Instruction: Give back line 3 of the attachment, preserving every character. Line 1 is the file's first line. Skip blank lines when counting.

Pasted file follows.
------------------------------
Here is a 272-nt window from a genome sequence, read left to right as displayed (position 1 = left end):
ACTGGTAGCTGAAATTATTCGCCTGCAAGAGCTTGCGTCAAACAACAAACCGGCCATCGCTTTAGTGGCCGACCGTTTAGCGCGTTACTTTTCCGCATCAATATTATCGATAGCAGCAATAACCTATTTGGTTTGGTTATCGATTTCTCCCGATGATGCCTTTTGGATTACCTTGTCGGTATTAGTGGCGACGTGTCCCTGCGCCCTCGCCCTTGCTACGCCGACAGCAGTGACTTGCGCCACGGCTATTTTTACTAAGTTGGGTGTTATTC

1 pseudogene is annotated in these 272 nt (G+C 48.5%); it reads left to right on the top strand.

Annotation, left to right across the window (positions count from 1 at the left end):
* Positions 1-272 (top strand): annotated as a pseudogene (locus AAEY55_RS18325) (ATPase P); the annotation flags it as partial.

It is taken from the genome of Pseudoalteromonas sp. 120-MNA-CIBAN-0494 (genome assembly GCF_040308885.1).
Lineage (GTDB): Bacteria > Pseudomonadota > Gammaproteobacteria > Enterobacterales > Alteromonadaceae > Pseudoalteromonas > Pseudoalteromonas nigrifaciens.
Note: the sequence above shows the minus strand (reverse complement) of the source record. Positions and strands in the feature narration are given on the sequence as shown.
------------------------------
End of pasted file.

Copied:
1 pseudogene is annotated in these 272 nt (G+C 48.5%); it reads left to right on the top strand.